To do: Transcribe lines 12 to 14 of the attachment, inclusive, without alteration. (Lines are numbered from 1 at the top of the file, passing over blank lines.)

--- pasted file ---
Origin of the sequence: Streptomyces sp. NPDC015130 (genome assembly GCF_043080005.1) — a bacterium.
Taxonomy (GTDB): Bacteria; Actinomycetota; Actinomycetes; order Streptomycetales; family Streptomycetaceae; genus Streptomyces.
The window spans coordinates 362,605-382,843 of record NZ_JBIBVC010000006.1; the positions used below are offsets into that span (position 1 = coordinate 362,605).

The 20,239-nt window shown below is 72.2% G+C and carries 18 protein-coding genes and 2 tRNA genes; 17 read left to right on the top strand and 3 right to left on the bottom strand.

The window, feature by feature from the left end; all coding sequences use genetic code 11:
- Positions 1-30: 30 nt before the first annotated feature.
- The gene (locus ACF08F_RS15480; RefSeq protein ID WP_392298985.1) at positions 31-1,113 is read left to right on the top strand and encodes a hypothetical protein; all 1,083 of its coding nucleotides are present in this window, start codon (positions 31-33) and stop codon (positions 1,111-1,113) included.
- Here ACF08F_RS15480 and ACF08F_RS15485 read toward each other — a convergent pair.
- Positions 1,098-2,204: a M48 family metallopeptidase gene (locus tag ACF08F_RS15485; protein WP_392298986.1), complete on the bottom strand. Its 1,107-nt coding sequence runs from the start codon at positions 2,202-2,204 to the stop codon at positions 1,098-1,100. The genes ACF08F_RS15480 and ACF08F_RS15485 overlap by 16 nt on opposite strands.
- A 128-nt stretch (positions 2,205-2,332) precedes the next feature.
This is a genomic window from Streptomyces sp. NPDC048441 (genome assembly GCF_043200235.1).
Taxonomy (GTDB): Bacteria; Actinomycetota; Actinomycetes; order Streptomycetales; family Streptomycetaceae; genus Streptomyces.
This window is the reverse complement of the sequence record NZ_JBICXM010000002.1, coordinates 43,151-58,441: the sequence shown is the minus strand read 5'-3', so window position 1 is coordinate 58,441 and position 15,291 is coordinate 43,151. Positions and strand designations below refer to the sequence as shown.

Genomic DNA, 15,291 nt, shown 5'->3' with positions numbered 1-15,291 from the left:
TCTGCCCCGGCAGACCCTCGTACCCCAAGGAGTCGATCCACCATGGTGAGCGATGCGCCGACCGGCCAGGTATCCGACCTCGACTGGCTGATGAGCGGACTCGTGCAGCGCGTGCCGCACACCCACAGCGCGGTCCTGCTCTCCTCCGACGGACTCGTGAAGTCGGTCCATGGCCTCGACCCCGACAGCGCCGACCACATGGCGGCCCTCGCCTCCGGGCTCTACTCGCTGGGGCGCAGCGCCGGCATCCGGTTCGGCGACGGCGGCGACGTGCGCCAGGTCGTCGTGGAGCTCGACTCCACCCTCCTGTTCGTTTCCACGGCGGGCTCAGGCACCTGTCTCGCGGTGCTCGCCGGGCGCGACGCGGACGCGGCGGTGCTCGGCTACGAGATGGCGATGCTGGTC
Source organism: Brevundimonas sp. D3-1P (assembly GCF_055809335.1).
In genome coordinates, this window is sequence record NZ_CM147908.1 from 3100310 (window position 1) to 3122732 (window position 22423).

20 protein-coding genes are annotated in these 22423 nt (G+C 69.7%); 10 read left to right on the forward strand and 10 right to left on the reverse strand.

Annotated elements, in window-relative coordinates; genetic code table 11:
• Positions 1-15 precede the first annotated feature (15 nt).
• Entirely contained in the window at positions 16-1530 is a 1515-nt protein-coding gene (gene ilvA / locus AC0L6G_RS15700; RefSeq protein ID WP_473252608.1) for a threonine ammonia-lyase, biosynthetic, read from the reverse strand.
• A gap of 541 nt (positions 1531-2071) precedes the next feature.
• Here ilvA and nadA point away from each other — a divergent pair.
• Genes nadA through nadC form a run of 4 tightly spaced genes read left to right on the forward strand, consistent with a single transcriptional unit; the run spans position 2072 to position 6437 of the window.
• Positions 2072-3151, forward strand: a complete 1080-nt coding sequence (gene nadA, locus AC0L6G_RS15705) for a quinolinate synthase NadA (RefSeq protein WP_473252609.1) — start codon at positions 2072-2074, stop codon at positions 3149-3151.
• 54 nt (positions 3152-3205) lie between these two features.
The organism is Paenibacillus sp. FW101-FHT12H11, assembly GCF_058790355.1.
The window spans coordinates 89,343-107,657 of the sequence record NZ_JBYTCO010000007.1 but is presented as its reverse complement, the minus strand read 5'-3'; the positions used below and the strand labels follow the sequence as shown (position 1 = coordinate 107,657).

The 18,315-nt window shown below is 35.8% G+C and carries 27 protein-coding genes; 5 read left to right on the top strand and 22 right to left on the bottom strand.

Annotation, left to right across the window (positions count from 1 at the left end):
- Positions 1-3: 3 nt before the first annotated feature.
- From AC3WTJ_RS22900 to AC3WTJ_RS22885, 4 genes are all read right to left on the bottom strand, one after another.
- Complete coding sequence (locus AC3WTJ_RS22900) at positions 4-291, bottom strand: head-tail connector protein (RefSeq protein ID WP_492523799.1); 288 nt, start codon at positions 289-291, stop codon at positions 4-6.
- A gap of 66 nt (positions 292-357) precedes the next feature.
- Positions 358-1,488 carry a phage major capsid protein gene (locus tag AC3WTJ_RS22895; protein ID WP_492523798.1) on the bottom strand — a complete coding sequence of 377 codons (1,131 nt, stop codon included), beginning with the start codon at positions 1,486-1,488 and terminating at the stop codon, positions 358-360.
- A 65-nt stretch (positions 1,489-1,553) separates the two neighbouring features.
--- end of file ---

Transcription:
Taxonomy (GTDB): Bacteria; Actinomycetota; Actinomycetes; order Streptomycetales; family Streptomycetaceae; genus Streptomyces.
This window is the reverse complement of the sequence record NZ_JBICXM010000002.1, coordinates 43,151-58,441: the sequence shown is the minus strand read 5'-3', so window position 1 is coordinate 58,441 and position 15,291 is coordinate 43,151. Positions and strand designations below refer to the sequence as shown.

Genomic DNA, 15,291 nt, shown 5'->3' with positions numbered 1-15,291 from the left: